Fr. James' Lectionary

The Lectionary is both a reading program for completing all of Holy Scripture on a one year schedule, and a daily comment on a portion of the day's reading wedded to a poem to give an added perspective on the theme.

Location: Amherst, Virginia, United States

Tuesday, April 26, 2005

A People Living Apart

Daily Readings
Proverbs 4 + Numbers 22:41-23:30 + Deuteronomy 16 + Galatians 4

Quote of the Day
And because you are children, God has sent the Spirit of his Son into our hearts, crying, “Abba! Father!” Galatians 4:6

Daily Text: Numbers 23:7-10
7Then Balaam uttered his oracle, saying: "Balak has brought me from Aram, the king of Moab from the eastern mountains: 'Come, curse Jacob for me; Come, denounce Israel!' 8How can I curse whom God has not cursed? How can I denounce those whom the LORD has not denounced? 9For from the top of the crags I see him, from the hills I behold him; Here is a people living alone, and not reckoning itself among the nations! 10Who can count the dust of Jacob, or number the dust-cloud of Israel? Let me die the death of the upright, and let my end be like his!"

A People Living Apart
Balak has brought his seer from Mesopotamia, from a region of the Euphrates River, and this man is one who prays to the God of Israel, why or how we do not know. In his first oracle in this chapter he looks out over the people and speaks words related directly to Jacob or Israel seeing this people as ones that live apart from the family of nations. This in itself may be seen as the blessing or the curse of Jacob, and it may be added, the Christians.

They are different, they are to be different and Balaam’s vision continues to be embraced and despised by the Judeo-Christian tradition. Even those who reject it are identified in some large measure by it. The Jews see themselves as do all other peoples as being different from the rest of humankind. There are two peoples in the world: Jews and Gentiles. God’s vision for the Jews was that they were chosen to represent him as priests to the rest of the nations, the Gentiles. To the extent that the Christian church voluntarily takes up the mantle of the Jewish people, that is true for Christians, as well. It is not a reasonable division of peoples. It is not a rational matter. Yet in some measure, most, if not all, humankind share it. Much of the historical difficulty in the Middle East issues from it. The holocaust is defined by it. Jews who wish to assimilate are cursed by it. Hebrews who are willing to don the mantle as are the Hasidim, the Orthodox, the Conservatives are marked by it. Among the holiness Christians, the Pentecostals, the Quakers and the Evangelicals—who define themselves as a people set apart from the world, who consciously attempt to “come out from among them,” meaning the world, are informed by Balaam’s vision. As noted above, so-called mainline Christians who consciously reject being any different than anyone else in the world live in semi-conscious reaction to Balaam’s vision. It is certainly true that ‘apartness’ creates a stigma that is difficult. In the Roman Catholic faith the late Pope John Paul II’s zeal for Christian behavior and his unreadiness to accept contraception, abortion, divorce, homosexuality and euthanasia as acceptable Christian practice marked his Romans as a people set apart.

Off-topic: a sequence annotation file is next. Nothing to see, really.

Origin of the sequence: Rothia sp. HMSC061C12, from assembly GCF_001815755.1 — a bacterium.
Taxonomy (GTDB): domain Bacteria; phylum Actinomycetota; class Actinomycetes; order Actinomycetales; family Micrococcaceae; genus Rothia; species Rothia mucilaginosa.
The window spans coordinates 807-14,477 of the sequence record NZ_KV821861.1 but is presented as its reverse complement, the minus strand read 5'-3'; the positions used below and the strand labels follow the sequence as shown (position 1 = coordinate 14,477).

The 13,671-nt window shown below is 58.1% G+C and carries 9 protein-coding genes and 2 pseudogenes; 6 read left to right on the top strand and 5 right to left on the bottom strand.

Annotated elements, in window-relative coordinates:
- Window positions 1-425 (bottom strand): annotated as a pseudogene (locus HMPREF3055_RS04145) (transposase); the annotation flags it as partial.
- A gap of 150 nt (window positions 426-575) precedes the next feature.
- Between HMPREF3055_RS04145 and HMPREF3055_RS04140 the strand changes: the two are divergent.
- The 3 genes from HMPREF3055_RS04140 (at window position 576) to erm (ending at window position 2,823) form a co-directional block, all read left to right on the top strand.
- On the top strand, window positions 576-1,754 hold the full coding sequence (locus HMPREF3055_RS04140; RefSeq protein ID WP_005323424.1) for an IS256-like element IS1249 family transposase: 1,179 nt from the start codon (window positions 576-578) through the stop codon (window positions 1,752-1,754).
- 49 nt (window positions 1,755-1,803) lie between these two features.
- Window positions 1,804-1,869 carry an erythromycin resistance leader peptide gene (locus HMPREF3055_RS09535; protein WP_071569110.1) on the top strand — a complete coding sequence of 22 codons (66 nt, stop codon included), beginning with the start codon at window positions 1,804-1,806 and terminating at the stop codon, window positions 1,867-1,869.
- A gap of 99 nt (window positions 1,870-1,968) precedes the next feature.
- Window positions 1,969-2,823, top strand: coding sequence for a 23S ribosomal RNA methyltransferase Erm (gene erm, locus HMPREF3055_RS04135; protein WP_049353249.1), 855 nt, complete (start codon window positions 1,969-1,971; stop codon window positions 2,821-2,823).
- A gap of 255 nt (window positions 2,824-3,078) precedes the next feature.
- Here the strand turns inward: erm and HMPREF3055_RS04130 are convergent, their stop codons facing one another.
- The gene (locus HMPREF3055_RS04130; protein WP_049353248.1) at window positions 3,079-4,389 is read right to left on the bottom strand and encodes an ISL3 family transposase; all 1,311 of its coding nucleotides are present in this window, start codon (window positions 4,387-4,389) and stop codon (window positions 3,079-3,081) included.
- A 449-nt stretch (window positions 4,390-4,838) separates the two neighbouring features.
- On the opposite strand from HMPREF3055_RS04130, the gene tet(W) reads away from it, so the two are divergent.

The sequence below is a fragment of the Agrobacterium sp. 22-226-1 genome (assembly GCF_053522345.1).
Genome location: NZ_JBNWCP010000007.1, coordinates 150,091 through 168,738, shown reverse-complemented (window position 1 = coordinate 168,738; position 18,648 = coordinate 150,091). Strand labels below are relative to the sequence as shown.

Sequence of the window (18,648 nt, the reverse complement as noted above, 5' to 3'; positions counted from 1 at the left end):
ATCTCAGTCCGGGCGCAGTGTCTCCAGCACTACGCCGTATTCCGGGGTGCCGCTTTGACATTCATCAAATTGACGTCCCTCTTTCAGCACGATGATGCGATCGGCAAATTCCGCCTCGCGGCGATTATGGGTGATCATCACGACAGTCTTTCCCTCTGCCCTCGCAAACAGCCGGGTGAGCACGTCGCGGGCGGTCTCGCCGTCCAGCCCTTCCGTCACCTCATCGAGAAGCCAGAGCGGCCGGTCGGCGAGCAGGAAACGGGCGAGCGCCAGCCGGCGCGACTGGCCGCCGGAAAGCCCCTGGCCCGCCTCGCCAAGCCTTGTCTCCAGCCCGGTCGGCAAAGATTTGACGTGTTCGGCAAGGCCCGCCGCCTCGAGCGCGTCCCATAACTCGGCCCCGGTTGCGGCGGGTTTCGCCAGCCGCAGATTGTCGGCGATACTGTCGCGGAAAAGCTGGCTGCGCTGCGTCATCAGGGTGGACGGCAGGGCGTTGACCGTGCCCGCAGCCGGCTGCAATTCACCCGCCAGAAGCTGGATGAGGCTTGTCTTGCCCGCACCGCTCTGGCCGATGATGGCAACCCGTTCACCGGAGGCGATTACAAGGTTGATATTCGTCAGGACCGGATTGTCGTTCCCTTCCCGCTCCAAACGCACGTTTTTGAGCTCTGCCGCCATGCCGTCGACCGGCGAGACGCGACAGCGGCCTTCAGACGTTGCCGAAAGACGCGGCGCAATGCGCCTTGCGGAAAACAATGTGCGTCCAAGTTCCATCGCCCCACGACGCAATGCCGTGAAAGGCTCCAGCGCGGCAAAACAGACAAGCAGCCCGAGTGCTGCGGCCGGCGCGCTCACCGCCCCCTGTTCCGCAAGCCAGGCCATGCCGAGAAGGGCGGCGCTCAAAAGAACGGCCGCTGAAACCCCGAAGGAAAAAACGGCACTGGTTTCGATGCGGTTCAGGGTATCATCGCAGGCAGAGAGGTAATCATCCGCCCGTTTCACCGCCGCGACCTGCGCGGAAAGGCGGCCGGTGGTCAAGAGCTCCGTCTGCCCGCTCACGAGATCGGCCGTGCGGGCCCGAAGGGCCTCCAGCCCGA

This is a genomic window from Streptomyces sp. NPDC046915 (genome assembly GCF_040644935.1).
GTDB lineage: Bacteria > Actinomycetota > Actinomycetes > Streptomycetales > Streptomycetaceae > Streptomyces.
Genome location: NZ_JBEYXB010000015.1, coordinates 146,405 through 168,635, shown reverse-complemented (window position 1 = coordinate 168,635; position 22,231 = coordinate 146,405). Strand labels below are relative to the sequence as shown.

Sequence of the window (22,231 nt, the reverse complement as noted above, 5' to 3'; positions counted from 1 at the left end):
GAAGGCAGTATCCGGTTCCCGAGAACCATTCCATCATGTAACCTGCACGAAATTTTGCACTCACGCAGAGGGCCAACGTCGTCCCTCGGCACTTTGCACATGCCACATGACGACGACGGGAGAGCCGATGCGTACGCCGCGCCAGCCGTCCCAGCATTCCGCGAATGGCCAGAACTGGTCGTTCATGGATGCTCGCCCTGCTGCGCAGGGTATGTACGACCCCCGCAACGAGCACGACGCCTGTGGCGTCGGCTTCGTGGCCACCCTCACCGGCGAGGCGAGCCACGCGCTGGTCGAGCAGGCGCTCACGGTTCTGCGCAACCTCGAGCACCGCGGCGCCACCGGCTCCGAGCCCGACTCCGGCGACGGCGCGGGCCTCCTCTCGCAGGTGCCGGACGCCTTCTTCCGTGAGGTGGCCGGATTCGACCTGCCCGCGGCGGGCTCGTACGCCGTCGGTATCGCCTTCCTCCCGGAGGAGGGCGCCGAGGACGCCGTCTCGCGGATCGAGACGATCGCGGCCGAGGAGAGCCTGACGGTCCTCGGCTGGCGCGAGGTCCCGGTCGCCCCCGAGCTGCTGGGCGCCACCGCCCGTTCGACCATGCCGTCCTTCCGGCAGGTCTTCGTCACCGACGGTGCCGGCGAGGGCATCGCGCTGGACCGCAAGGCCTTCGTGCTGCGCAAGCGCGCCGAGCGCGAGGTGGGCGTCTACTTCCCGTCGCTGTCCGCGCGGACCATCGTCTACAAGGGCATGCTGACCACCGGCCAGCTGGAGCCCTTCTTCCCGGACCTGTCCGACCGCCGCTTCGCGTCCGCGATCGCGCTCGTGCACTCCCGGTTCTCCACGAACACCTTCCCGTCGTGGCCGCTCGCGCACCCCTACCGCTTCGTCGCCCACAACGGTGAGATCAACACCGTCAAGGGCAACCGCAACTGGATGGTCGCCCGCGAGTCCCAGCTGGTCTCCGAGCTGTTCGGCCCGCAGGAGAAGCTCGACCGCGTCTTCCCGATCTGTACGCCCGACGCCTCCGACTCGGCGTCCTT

What a vision! Richard Hays has a short description of the content of that vision, the story we have to live and tell. “The God of Israel, the creator of the world, has acted (astoundingly) to rescue a lost an broken world through the death and resurrection of Jesus; the full scope of that rescue is not yet apparent, but God has created a community of witnesses to this good news, the church. While awaiting the grand conclusion of the story, the church, empowered by the Holy Spirit, is called to reenact the loving obedience of Jesus Christ and thus to serve as a sign of God’s redemptive purposes for the world [293:193].”

Any group is marked by how effective it is in achieving its mission. It is so common that it is a truism that almost always the Christian groups that accomplish this are defined by a traditionalist vision, one that sets them apart.

From The Hollow Men
T. S. Eliot

Between the idea
And the reality
Between the motion
And the act
Falls the Shadow.


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